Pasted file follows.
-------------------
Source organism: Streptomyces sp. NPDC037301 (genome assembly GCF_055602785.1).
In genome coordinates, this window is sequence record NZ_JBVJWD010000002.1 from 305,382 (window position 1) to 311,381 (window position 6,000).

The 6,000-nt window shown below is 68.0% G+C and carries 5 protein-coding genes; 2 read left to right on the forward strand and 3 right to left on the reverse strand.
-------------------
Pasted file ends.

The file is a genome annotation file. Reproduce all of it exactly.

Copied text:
Source organism: Streptomyces sp. NPDC037301 (genome assembly GCF_055602785.1).
In genome coordinates, this window is sequence record NZ_JBVJWD010000002.1 from 305,382 (window position 1) to 311,381 (window position 6,000).

The 6,000-nt window shown below is 68.0% G+C and carries 5 protein-coding genes; 2 read left to right on the forward strand and 3 right to left on the reverse strand.